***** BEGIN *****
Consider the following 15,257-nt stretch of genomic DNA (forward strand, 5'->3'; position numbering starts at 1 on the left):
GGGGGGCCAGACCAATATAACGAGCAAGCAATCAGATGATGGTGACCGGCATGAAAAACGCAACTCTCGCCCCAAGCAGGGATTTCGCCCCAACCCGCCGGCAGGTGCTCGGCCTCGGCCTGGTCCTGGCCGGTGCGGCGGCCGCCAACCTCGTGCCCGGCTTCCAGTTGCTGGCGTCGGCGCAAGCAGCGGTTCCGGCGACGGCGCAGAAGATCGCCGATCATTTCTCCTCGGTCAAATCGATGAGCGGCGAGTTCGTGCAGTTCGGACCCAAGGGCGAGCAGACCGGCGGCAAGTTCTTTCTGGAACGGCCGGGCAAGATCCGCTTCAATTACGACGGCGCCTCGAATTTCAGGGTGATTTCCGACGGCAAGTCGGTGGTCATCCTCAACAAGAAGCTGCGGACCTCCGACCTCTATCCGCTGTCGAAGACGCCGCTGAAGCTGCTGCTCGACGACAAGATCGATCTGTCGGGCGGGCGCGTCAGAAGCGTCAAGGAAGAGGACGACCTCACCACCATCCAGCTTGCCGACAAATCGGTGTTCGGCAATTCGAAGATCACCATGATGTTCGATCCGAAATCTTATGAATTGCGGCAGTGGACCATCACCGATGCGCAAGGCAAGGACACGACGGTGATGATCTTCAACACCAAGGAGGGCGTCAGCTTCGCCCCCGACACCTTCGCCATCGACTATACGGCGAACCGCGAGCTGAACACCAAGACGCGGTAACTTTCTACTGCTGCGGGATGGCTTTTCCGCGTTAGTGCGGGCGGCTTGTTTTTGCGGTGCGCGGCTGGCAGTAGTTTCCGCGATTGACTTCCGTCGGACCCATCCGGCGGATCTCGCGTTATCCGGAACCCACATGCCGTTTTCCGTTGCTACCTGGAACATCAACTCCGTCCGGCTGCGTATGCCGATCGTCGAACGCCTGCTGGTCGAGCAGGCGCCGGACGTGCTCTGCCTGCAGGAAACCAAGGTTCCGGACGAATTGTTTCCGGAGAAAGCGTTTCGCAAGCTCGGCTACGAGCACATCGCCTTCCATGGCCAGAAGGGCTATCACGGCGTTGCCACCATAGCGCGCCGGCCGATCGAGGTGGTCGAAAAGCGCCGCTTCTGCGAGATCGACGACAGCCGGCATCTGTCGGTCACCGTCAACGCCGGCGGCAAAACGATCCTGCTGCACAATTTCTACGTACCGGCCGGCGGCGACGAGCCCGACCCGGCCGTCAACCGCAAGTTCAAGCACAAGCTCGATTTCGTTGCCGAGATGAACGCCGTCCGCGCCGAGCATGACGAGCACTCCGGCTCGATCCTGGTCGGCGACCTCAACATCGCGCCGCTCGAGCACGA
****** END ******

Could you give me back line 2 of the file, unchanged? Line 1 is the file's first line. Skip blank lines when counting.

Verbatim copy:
GGGGGGCCAGACCAATATAACGAGCAAGCAATCAGATGATGGTGACCGGCATGAAAAACGCAACTCTCGCCCCAAGCAGGGATTTCGCCCCAACCCGCCGGCAGGTGCTCGGCCTCGGCCTGGTCCTGGCCGGTGCGGCGGCCGCCAACCTCGTGCCCGGCTTCCAGTTGCTGGCGTCGGCGCAAGCAGCGGTTCCGGCGACGGCGCAGAAGATCGCCGATCATTTCTCCTCGGTCAAATCGATGAGCGGCGAGTTCGTGCAGTTCGGACCCAAGGGCGAGCAGACCGGCGGCAAGTTCTTTCTGGAACGGCCGGGCAAGATCCGCTTCAATTACGACGGCGCCTCGAATTTCAGGGTGATTTCCGACGGCAAGTCGGTGGTCATCCTCAACAAGAAGCTGCGGACCTCCGACCTCTATCCGCTGTCGAAGACGCCGCTGAAGCTGCTGCTCGACGACAAGATCGATCTGTCGGGCGGGCGCGTCAGAAGCGTCAAGGAAGAGGACGACCTCACCACCATCCAGCTTGCCGACAAATCGGTGTTCGGCAATTCGAAGATCACCATGATGTTCGATCCGAAATCTTATGAATTGCGGCAGTGGACCATCACCGATGCGCAAGGCAAGGACACGACGGTGATGATCTTCAACACCAAGGAGGGCGTCAGCTTCGCCCCCGACACCTTCGCCATCGACTATACGGCGAACCGCGAGCTGAACACCAAGACGCGGTAACTTTCTACTGCTGCGGGATGGCTTTTCCGCGTTAGTGCGGGCGGCTTGTTTTTGCGGTGCGCGGCTGGCAGTAGTTTCCGCGATTGACTTCCGTCGGACCCATCCGGCGGATCTCGCGTTATCCGGAACCCACATGCCGTTTTCCGTTGCTACCTGGAACATCAACTCCGTCCGGCTGCGTATGCCGATCGTCGAACGCCTGCTGGTCGAGCAGGCGCCGGACGTGCTCTGCCTGCAGGAAACCAAGGTTCCGGACGAATTGTTTCCGGAGAAAGCGTTTCGCAAGCTCGGCTACGAGCACATCGCCTTCCATGGCCAGAAGGGCTATCACGGCGTTGCCACCATAGCGCGCCGGCCGATCGAGGTGGTCGAAAAGCGCCGCTTCTGCGAGATCGACGACAGCCGGCATCTGTCGGTCACCGTCAACGCCGGCGGCAAAACGATCCTGCTGCACAATTTCTACGTACCGGCCGGCGGCGACGAGCCCGACCCGGCCGTCAACCGCAAGTTCAAGCACAAGCTCGATTTCGTTGCCGAGATGAACGCCGTCCGCGCCGAGCATGACGAGCACTCCGGCTCGATCCTGGTCGGCGACCTCAACATCGCGCCGCTCGAGCACGA